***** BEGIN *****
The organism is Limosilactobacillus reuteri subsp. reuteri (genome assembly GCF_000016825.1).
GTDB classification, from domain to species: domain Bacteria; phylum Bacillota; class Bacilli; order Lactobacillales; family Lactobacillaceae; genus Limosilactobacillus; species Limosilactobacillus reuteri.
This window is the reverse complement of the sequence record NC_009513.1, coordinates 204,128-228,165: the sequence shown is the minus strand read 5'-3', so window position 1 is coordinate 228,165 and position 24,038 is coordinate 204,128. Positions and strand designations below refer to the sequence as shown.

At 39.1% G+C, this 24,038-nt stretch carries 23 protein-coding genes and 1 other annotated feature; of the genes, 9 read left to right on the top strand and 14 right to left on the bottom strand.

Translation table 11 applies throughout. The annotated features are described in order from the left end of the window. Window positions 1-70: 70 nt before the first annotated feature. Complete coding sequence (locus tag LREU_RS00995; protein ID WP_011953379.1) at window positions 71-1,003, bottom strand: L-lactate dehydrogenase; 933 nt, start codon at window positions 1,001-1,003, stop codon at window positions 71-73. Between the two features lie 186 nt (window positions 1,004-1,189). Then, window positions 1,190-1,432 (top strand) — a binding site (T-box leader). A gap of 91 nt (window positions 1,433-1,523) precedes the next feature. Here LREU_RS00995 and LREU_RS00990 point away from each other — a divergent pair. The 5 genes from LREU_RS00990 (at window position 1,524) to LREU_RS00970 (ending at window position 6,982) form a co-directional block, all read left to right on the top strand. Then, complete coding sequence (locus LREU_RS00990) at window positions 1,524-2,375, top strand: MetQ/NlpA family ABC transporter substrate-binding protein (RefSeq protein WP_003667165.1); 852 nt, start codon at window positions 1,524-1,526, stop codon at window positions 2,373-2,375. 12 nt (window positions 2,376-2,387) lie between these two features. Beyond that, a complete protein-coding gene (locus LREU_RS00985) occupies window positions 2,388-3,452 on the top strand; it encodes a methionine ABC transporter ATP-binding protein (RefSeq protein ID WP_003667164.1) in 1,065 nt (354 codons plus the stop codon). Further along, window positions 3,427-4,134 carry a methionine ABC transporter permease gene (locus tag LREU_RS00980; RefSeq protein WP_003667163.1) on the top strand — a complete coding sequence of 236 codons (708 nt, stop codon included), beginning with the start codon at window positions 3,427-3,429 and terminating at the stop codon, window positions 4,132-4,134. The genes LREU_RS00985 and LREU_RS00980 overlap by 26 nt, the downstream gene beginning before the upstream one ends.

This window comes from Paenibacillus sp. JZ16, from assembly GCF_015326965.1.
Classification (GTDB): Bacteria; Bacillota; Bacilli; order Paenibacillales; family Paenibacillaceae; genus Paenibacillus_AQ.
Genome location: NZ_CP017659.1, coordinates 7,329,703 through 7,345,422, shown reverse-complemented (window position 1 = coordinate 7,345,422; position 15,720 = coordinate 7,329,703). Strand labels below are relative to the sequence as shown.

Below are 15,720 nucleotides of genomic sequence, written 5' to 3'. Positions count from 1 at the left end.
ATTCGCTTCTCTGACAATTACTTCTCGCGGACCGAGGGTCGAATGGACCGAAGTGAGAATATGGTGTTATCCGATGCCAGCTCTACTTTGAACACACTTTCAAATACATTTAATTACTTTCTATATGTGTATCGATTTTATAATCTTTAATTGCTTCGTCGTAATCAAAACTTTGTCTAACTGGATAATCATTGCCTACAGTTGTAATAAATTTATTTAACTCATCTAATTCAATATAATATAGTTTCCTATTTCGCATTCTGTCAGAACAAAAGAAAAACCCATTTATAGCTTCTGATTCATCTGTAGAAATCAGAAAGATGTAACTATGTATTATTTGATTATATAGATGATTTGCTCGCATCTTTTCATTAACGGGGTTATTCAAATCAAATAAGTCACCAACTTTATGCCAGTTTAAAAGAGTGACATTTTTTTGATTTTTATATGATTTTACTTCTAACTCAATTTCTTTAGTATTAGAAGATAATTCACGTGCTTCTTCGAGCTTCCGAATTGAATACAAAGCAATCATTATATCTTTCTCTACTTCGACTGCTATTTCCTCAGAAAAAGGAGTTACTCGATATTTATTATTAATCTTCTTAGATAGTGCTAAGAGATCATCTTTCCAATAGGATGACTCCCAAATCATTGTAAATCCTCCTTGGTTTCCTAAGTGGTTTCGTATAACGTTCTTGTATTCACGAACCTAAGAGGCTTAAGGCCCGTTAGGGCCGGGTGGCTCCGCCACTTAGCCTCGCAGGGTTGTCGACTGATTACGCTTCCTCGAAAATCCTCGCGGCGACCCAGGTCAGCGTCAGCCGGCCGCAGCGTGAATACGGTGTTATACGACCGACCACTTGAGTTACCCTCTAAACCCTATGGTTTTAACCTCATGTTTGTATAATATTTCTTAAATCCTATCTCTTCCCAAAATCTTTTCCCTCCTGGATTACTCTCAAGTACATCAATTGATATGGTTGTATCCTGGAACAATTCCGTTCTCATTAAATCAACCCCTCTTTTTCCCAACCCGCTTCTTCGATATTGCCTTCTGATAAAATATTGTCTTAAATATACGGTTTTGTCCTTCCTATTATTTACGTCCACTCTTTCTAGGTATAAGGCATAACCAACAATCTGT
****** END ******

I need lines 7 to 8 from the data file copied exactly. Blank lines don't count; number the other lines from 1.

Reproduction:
Classification (GTDB): Bacteria; Bacillota; Bacilli; order Paenibacillales; family Paenibacillaceae; genus Paenibacillus_AQ.
Genome location: NZ_CP017659.1, coordinates 7,329,703 through 7,345,422, shown reverse-complemented (window position 1 = coordinate 7,345,422; position 15,720 = coordinate 7,329,703). Strand labels below are relative to the sequence as shown.